Thread: why use the -> operator?

  1. #1
    Registered User
    Join Date
    Jun 2004

    why use the -> operator?

    I was just wondering why, when using object pointers, you must use the -> operatior. Why couldnīt you simply follow the standard method like: *p.funct() if you were accesing the funct() member through the *p pointer?

    Thanks for the help

  2. #2
    Guest Sebastiani's Avatar
    Join Date
    Aug 2001
    Waterloo, Texas
    sure, you can do that - but because of operator precedence you'll need to put a parenthesis around the pointer dereference, ie: (*p).funct()
    #include <cmath>
    #include <complex>
    bool euler_flip(bool value)
        return std::pow
            std::complex<float>(0, 1) 
            * std::complex<float>(std::atan(1.0)
            *(1 << (value + 2)))
        ).real() < 0;

  3. #3
    Super Moderator
    Join Date
    Sep 2001
    And it's a lot easier to just write -> than to write all the parentheses and *'s, let alone site there and figure out where they're all supposed to go.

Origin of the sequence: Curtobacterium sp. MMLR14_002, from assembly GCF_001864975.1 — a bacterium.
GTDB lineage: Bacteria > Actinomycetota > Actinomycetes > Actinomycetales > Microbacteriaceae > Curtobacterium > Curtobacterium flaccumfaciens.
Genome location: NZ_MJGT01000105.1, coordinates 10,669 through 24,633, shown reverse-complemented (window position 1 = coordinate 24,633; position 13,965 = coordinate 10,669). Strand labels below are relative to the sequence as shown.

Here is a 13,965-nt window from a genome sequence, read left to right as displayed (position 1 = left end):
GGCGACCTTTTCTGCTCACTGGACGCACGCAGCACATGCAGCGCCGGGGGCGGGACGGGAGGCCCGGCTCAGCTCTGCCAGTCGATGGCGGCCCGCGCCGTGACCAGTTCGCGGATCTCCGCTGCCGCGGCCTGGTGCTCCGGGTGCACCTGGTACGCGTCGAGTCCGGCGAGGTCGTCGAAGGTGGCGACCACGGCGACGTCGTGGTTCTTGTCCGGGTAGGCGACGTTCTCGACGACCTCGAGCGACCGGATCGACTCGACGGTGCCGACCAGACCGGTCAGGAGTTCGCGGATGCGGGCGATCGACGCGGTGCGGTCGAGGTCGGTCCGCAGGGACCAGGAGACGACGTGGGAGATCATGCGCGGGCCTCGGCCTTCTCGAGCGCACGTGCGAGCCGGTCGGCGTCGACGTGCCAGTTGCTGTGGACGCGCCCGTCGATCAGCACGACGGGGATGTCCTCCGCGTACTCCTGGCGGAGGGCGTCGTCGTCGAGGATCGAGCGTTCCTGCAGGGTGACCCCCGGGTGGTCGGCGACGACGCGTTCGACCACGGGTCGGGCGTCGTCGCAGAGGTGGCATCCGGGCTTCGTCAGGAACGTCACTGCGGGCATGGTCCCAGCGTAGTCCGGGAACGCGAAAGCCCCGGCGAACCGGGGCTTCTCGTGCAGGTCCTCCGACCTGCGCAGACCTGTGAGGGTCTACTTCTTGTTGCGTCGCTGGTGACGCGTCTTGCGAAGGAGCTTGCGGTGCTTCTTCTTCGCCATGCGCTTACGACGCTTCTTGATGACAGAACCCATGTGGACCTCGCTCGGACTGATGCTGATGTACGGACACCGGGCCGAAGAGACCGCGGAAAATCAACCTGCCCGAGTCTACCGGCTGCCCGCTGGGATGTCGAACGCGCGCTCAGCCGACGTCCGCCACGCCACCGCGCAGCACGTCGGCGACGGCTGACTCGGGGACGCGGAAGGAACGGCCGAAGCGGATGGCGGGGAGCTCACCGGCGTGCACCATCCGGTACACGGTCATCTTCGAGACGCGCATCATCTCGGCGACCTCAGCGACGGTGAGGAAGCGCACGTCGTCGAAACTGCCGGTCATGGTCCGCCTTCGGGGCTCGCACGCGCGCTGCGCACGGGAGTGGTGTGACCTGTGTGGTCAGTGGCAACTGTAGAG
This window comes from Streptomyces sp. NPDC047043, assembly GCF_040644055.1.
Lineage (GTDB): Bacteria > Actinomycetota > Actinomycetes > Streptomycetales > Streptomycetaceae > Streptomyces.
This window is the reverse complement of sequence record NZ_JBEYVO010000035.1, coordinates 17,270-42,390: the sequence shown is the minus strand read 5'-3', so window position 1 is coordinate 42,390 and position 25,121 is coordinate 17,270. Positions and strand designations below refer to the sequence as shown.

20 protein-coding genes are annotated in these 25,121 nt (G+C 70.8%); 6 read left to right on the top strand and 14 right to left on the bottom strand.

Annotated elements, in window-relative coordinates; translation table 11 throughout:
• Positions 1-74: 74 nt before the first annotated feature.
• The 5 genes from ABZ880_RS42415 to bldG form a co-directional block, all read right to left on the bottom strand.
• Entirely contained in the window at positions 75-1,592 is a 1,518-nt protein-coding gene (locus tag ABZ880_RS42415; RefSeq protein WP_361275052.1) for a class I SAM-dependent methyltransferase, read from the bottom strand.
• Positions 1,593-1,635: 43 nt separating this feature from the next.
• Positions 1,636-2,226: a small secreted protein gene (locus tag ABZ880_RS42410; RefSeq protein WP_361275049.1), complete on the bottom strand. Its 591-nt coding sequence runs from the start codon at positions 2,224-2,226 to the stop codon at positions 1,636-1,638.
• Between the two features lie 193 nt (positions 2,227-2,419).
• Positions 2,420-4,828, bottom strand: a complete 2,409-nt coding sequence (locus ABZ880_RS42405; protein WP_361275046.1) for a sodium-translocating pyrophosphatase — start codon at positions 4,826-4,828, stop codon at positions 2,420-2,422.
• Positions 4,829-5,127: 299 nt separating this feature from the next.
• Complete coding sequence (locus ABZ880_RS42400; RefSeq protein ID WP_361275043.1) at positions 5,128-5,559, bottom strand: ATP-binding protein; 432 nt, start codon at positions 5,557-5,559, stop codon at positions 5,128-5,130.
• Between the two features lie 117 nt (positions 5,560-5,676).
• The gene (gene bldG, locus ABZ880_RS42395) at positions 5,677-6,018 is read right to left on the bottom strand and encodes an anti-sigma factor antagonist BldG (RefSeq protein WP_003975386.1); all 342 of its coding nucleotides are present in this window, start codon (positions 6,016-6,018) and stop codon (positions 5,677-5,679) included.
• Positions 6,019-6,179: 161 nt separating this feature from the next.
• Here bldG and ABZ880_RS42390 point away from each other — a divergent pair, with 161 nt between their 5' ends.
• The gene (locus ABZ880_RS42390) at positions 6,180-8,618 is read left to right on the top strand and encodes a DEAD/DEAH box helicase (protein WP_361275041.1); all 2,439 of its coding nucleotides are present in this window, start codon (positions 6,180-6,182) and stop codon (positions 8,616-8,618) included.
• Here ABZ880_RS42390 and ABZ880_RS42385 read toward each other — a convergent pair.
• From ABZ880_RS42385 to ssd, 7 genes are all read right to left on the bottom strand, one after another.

4. #4

    For example sake, let's create a structure called point:
    struct point {
    	int x;
    	int y;
    The following declaration says that p is a pointer to a structure of type struct point. If p points to a point structure, *p is the structure, and (*p).x and (*p).y are the members:
    struct point *p;
    To use p, we might write, for example:
    struct point *p;
    printf("(%d %d)\n", (*p).x, (*p).y);
    The parenthesis are necessary in (*p).x because the precedence of the structure member operator (.) is higher than (*). The expression *p.x means *(p).x, which is illegal here because (x) is not a pointer.

    Pointers to structures are so frequently used that an alternative notation is provided as a shorthand. If (p) is a pointer to a structure, then the following code refers to the particular member:

    Note: Both (.) and (->) associate from left to right.

    Edit: Takes me forever to post. Heh.

    - Stack Overflow
    Segmentation Fault: I am an error in which a running program attempts to access memory not allocated to it and core dumps with a segmentation violation error. This is often caused by improper usage of pointers, attempts to access a non-existent or read-only physical memory address, re-use of memory if freed within the same scope, de-referencing a null pointer, or (in C) inadvertently using a non-pointer variable as a pointer.

  5. #5
    Carnivore ('-'v) Hunter2's Avatar
    Join Date
    May 2002
    Also, when you get into operator overloading, * and -> often will not mean "dereference" any more; rather, they will mean "dereference one of my member variables", in which case I personally find -> to be more intuitive - though I imagine that's totally up to you.
    Just Google It. √

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